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Molecular Biology Reports

, Volume 21, Issue 1, pp 3–10 | Cite as

Proteasomes of the yeastS. cerevisiae: genes, structure and functions

  • Wolfgang Hilt
  • Dieter H. Wolf
Special Issue: Proteasomes And Related Complexes

Abstract

Proteasomes are large multicatalytic protease complexes which fulfil central functions in major intracellular proteolytic pathways of the eukaryotic cell. 20S proteasomes are 700 kDa cylindrically shaped particles, found in the cytoplasm and the nucleus of all eukaryotes. They are composed of a pool of 14 different subunits (MW 22–25 kDa) arranged in a stack of 4 rings with 7-fold symmetry. In the yeastSaccharomyces cerevisiae a complete set of 14 genes coding for 20S proteasome subunits have been cloned and sequenced. 26S proteasomes are even larger proteinase complexes (about 1700 kDa) which degrade ubiquitinylated proteins in an ATP-dependent fashionin vitro. The 26S proteasome is build up from the 20S proteasome as core particle and two additional 19S complexes at both ends of the 20S cylinder. Recently existence of a 26S proteasome in yeast has been demonstrated. Several 26S proteasome specific genes have been cloned and sequenced. They share similarity with a novel defined family of ATPases. 20S and 26S proteasomes are essential for functioning of the eukaryotic cell. Chromosomal deletion of 20S and 26S proteasomal genes in the yeastS. cerevisiae caused lethality of the cell. Thein vivo functions of proteasomes in major proteolytic pathways have been demonstrated by the use of 20S and 26S proteasomal mutants. Proteasomes are needed for stress dependent and ubiquitin mediated proteolysis. They are involved in the degradation of short-lived and regulatory proteins. Proteasomes are important for cell differentiation and adaptation to environmental changes. Proteasomes have also been shown to function in the control of the cell cycle.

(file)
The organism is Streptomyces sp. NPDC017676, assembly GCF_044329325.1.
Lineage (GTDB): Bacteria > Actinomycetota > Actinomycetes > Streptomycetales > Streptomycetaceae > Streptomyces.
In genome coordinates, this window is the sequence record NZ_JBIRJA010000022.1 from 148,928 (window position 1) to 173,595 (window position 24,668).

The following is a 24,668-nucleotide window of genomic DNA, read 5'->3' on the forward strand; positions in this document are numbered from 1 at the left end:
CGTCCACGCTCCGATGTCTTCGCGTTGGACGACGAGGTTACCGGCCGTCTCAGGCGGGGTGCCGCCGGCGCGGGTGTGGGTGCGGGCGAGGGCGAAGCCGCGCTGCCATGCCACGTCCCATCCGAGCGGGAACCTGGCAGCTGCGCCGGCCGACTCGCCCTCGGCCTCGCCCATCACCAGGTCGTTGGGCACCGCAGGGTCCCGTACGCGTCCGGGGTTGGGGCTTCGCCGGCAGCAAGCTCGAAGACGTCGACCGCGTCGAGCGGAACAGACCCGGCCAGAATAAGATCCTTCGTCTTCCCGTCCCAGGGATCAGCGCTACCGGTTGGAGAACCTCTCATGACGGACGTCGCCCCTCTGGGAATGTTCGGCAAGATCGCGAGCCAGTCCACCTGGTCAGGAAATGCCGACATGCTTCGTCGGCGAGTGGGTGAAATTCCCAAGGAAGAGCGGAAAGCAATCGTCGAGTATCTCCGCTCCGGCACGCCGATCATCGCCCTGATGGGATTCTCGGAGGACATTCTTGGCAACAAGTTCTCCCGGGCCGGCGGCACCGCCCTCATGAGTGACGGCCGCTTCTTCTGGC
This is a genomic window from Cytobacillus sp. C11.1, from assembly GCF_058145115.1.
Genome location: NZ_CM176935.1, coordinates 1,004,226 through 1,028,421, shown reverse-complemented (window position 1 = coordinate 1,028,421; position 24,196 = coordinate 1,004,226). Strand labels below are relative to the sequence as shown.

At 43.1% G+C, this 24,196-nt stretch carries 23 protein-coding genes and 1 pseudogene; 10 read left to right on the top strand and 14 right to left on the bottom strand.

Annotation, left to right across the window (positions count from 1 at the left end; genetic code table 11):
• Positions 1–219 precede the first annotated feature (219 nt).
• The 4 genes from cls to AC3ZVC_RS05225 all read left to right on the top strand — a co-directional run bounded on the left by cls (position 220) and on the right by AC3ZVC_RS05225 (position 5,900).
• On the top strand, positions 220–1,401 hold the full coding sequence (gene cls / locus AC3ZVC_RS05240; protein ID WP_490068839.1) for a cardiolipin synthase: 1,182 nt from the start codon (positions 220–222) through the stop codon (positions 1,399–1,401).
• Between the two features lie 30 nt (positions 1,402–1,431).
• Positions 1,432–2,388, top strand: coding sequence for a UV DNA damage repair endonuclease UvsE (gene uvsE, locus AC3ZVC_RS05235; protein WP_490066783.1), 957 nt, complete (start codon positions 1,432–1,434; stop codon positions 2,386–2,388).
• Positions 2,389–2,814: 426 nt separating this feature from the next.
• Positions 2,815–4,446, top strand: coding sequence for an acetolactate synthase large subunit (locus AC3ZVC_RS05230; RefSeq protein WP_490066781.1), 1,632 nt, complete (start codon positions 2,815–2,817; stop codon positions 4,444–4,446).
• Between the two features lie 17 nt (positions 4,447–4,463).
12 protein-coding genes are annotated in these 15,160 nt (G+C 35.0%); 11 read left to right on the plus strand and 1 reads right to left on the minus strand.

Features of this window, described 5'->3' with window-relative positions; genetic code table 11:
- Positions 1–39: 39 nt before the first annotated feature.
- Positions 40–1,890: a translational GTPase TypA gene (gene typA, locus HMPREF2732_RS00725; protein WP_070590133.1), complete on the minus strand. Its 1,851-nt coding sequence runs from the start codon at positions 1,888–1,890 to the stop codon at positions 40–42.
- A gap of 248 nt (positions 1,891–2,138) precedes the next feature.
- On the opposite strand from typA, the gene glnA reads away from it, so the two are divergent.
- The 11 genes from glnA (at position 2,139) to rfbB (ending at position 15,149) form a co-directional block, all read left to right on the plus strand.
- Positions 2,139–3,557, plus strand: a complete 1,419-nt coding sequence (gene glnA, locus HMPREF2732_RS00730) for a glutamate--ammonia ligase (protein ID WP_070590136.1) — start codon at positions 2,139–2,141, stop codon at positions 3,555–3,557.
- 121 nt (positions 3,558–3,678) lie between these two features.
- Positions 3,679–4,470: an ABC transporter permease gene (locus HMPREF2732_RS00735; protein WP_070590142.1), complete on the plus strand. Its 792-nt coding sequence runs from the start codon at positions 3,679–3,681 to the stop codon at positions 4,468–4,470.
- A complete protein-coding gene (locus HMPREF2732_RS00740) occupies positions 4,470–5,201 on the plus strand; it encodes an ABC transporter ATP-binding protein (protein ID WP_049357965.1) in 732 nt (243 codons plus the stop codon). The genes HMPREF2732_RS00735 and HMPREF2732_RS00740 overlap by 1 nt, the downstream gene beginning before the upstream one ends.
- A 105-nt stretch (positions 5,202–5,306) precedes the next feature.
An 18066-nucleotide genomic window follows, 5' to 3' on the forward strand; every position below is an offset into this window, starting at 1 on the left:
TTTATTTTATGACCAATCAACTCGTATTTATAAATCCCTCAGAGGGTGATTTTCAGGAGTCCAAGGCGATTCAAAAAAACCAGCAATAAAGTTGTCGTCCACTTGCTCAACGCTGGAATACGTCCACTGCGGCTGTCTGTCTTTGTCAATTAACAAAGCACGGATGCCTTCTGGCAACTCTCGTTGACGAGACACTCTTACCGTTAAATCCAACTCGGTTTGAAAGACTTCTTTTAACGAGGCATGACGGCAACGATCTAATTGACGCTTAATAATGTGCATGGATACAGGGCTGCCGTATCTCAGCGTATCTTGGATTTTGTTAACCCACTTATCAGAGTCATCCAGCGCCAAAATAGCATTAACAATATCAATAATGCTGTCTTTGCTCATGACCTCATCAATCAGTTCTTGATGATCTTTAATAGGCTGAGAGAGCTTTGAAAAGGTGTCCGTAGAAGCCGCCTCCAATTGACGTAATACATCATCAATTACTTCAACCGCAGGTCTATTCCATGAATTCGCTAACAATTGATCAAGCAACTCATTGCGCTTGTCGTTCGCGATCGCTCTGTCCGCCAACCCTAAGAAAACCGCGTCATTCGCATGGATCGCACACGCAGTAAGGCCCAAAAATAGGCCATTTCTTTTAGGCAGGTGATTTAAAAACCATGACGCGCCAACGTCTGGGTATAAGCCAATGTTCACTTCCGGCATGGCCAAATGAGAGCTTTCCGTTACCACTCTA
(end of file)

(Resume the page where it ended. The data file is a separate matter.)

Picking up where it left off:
Key words

proteasome ubiquitin yeast S. cerevisiae stress protein degradation cell cycle regulation 

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Copyright information

© Kluwer Academic Publishers 1995

Authors and Affiliations

  • Wolfgang Hilt
    • 1
  • Dieter H. Wolf
    • 1
  1. 1.Institut für Biochemie der Universität StuttgartStuttgartGermany

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